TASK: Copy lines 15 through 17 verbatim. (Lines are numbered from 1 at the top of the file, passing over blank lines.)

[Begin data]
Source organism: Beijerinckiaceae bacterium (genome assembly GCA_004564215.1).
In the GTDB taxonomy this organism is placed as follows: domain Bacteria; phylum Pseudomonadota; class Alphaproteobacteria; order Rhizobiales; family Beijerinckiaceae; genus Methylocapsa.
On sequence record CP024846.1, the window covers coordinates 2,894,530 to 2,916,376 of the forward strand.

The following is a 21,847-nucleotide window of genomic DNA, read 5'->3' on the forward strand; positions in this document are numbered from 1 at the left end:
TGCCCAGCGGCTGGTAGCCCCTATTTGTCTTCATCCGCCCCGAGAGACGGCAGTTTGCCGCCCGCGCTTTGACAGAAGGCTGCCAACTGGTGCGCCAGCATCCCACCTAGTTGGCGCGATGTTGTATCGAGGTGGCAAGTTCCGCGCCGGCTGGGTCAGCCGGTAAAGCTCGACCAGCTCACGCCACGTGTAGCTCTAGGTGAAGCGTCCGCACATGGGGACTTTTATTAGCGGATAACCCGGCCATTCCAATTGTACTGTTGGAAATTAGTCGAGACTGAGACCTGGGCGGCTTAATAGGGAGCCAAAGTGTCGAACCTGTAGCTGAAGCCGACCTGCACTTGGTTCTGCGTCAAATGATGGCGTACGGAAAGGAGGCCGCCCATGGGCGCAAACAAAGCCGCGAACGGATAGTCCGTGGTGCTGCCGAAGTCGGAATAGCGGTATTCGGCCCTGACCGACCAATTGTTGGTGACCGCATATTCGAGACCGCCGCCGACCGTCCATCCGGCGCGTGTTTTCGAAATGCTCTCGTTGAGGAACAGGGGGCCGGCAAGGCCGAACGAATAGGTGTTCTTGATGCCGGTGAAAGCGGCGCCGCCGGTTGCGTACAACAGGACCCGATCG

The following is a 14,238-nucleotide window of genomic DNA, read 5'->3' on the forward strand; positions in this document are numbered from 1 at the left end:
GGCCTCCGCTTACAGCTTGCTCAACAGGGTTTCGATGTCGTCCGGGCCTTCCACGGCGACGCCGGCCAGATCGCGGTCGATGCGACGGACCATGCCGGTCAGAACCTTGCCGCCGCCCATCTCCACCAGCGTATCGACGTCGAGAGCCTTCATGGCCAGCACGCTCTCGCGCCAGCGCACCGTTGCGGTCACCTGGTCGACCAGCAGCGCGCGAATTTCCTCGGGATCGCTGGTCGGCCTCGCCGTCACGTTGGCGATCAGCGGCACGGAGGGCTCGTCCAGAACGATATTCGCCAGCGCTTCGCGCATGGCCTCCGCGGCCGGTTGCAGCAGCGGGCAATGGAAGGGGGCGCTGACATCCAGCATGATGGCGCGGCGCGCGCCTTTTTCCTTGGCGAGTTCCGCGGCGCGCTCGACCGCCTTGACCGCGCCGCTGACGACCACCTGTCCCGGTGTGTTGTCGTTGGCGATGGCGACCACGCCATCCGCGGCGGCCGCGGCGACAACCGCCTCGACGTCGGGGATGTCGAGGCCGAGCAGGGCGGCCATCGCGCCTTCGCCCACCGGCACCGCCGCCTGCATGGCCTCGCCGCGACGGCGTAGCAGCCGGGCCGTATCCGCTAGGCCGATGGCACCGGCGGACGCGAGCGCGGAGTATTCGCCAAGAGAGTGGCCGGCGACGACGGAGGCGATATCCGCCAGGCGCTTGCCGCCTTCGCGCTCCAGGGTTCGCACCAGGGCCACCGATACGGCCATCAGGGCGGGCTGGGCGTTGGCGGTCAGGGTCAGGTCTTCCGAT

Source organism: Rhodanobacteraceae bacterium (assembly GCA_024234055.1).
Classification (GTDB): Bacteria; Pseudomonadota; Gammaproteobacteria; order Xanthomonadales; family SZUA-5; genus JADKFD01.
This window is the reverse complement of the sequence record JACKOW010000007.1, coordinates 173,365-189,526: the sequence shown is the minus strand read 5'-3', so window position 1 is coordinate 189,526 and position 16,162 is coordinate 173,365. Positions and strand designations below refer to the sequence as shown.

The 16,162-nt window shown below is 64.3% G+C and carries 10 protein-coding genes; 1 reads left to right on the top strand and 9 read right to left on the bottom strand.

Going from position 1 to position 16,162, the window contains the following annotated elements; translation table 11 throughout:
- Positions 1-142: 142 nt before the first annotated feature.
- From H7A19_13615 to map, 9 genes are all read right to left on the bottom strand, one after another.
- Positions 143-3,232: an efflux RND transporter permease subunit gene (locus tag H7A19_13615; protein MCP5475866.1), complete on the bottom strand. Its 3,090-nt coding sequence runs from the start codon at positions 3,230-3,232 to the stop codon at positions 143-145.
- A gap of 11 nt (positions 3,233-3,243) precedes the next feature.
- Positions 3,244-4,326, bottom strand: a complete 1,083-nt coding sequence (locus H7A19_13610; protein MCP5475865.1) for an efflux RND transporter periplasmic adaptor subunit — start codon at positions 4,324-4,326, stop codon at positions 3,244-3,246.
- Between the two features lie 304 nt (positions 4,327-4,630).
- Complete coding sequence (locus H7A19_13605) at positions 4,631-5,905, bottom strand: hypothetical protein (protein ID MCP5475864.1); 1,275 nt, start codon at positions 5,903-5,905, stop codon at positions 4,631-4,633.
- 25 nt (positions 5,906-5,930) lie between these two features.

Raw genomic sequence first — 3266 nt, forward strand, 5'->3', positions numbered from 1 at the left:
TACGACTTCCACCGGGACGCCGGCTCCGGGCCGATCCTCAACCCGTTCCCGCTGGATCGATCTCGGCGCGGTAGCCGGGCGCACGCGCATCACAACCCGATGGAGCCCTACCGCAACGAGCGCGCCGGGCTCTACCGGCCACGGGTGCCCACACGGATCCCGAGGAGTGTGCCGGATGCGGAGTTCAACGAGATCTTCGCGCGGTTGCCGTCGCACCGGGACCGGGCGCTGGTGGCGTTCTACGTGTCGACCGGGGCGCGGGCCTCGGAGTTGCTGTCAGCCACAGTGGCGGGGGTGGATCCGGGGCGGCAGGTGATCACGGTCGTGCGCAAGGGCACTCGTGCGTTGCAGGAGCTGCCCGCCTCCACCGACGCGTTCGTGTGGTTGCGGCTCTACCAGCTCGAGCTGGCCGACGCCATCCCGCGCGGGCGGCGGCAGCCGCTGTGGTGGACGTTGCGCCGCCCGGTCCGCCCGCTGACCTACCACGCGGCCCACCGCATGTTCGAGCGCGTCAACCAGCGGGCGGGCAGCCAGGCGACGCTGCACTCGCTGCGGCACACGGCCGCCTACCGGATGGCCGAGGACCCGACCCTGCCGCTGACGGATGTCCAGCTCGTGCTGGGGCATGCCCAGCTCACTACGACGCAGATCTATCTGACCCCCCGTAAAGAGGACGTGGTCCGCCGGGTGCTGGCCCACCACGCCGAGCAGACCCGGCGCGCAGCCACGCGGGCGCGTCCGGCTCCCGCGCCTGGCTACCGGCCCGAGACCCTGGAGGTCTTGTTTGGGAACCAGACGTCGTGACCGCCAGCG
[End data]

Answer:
- Positions 143-3,232: an efflux RND transporter permease subunit gene (locus tag H7A19_13615; protein MCP5475866.1), complete on the bottom strand. Its 3,090-nt coding sequence runs from the start codon at positions 3,230-3,232 to the stop codon at positions 143-145.
- A gap of 11 nt (positions 3,233-3,243) precedes the next feature.
- Positions 3,244-4,326, bottom strand: a complete 1,083-nt coding sequence (locus H7A19_13610; protein MCP5475865.1) for an efflux RND transporter periplasmic adaptor subunit — start codon at positions 4,324-4,326, stop codon at positions 3,244-3,246.